CNN BREAKING NEWS
Moment of Truth for World
Aired March 17, 2003 - 07:08 ET
THIS IS A RUSH TRANSCRIPT. THIS COPY MAY NOT BE IN ITS FINAL FORM AND MAY BE UPDATED.
PAULA ZAHN, CNN ANCHOR: On what may be the last chance for diplomacy, President Bush is calling today -- quote -- "The moment of truth for the world."
Let's check in with Dana Bash, who is standing by at the White House. She has the very latest for us this morning.
Good morning -- Dana.
DANA BASH, CNN WHITE HOUSE CORRESPONDENT: Good morning, Paula.
Well, we've heard the president talk about ultimatums for Saddam Hussein to disarm. Yesterday, what we heard was an ultimatum for the United Nations. President Bush, along with his key allies, saying that it is time for the U.N. to act, and they made very clear that diplomacy is over; also making clear that they didn't think that there was -- that it was likely that the U.N. would act in the next 24 hours or today.
But Mr. Bush in that show of unity also said that Saddam Hussein does have one option aside from military action, and that is to leave the country.
(BEGIN VIDEO CLIP)
GEORGE W. BUSH, PRESIDENT OF THE UNITED STATES: Saddam Hussein can leave the country if he's interested in peace. You see, the decision is his to make. It's been his to make all along as to whether or not there's the use of the military. He got to decide whether he's going to disarm, and he didnít. He can decide whether he wants to leave the country.
(END VIDEO CLIP)
BASH: Now, the president arrived late last night back here at the White House. He did make some calls aboard Air Force One, we are told, on his way back to from the Azores. He talked to one of his chief allies who wasn't with him, John Howard, the prime minister of Australia.
But it's important to note that along with the president, he had two important people. He had his speechwriter, and his top advisor who helps him with his speeches, Karen Hughes. We are told that the president could give a speech tonight -- as early as tonight, saying that Saddam Hussein has had his last chance. And that speech, we are told, would provide a signal to people in Iraq, journalists and other folks that need to leave that they need to leave. So, we could see that speech from the president as early as tonight -- Paula.
ZAHN: Thanks so much, Dana Bash, reporting from the White House for us this morning.
Now today's Security Council meetings are expected to be a defining moment in the crisis.
Richard Roth is standing by at the U.N. with more.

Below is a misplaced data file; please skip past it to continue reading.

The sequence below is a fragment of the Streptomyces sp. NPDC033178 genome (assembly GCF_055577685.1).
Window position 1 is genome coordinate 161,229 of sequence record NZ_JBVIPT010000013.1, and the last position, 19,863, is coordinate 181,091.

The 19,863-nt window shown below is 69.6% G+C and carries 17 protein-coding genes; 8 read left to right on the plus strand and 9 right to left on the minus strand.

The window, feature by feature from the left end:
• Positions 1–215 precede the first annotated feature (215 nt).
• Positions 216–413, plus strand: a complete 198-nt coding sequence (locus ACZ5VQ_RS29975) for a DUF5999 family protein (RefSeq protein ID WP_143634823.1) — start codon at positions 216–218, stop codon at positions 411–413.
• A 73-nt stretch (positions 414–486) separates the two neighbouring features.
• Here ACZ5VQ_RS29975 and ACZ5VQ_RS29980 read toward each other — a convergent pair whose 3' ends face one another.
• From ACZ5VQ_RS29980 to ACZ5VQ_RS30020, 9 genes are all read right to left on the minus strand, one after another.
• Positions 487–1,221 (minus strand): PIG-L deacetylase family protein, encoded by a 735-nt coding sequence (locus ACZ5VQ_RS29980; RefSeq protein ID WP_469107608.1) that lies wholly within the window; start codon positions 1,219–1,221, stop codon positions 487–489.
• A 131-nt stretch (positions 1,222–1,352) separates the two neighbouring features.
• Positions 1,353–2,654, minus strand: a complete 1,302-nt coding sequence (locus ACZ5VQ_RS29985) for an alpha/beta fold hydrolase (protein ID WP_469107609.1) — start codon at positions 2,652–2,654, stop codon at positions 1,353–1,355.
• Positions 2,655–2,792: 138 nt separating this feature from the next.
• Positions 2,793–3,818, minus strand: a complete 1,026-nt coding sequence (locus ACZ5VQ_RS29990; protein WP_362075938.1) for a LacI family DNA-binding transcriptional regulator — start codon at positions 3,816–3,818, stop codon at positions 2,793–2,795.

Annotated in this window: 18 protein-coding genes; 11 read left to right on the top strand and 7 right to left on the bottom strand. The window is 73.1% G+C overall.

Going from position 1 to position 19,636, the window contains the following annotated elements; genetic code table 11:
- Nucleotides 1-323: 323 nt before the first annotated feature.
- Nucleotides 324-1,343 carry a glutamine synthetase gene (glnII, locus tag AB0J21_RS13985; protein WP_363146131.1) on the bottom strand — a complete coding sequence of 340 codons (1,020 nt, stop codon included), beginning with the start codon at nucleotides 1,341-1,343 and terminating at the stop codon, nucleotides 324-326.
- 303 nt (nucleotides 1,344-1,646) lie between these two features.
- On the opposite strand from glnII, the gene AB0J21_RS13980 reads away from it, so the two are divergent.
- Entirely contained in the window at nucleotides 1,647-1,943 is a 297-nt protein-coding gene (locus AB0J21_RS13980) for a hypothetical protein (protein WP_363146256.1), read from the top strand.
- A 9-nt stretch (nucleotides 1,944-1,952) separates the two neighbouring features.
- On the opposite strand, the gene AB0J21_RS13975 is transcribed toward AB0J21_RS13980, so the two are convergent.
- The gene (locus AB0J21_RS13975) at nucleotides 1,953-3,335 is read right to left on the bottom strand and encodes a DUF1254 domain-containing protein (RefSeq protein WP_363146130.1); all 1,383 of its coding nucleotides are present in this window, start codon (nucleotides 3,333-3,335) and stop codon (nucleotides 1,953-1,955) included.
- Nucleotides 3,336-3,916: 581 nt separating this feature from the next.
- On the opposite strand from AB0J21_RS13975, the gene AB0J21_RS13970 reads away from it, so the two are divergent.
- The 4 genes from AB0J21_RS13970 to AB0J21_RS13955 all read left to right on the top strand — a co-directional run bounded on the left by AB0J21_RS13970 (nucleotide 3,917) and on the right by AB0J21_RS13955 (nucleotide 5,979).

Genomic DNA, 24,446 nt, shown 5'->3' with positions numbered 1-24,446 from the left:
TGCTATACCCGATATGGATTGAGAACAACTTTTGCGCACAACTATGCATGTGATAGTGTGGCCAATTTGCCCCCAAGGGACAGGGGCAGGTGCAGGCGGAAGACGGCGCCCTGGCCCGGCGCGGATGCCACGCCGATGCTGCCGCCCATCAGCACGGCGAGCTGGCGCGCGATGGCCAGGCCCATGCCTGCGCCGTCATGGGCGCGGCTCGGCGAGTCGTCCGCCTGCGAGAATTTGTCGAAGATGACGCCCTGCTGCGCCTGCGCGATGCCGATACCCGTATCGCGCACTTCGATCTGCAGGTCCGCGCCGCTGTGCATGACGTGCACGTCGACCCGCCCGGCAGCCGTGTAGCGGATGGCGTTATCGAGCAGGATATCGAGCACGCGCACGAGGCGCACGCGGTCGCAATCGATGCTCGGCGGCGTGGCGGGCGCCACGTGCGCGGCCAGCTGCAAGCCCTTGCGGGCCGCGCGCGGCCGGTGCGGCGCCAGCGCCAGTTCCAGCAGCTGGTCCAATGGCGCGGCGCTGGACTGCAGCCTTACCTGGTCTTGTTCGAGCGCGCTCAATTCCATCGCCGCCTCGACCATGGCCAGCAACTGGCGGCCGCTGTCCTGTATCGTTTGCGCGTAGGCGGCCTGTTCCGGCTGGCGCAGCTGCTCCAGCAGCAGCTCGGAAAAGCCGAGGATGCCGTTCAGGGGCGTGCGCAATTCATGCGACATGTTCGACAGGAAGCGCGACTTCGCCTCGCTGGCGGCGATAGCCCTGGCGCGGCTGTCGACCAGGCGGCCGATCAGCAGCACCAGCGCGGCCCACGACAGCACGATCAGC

Good morning -- Richard.
RICHARD ROTH, CNN SENIOR U.N. CORRESPONDENT: Good morning, Paula.
It's likely the divisions in the Security Council will still be on display today. This is the moment-of-truth day, according to President Bush, and it's the last chance for diplomacy. But the U.S. doesn't have the nine votes needed, and it also faces a veto from France and Russia.
French President Jacques Chirac telling Christiane Amanpour that France thinks there's another route other than war.
(BEGIN VIDEO CLIP)
PRES. JACQUES CHIRAC, FRANCE (through translator): France is not pacifist. We are not anti-American either. We are not just going to use our veto to nag and annoy the U.S. But we just feel that there is another option, another way, a less dramatic way than war, and that we have to go down that path. And we should pursue it until we have come to a dead end, but that is not the case yet.
(END VIDEO CLIP)
ROTH: France thinks if the U.S. acts without a new resolution, it would be illegal. The U.S. thinks it has the authorization under the resolution passed last November by every country -- Paula.
ZAHN: Let's talk a little bit about the legal ambiguity here. There are a lot of folks saying that if you had a defeat at the Security Council that would make any military action a violation of the U.N. charter. And then a no vote by contrast would create legal ambiguity. What is your understanding of all of this?
ROTH: Well, a lot of debate continues with this. Secretary- General Annan says it's a violation of the charter. The U.S. may withdraw the resolution, though; thus avoiding any type of veto or appearing that it's going around a resolution and just put its hopes on 1441, which every country including Syria approved, which does say that Iraq faces serious consequences if there is no immediate active cooperation. It all depends on how you interpret the rate of cooperation Iraq has been giving.
Chief weapons inspector Blix seems to be pleased with it, but he's asked for more months to confirm Iraqi disarmament.
ZAHN: Any reaction to the U.S. advisory overnight to get the inspectors out of the country?
ROTH: Secretary-General Annan will meet with his top advisors in about two hours. It may come up in the Security Council. Hans Blix says he's promised 24 to 48 hours notice by President Bush. It's expected he already has some notification. But because of the controversy in 1998 when the inspectors were withdrawn without full council authorization or knowledge, they're going to make sure until it's absolutely necessary to withdraw.
ZAHN: Richard Roth, thanks so much.
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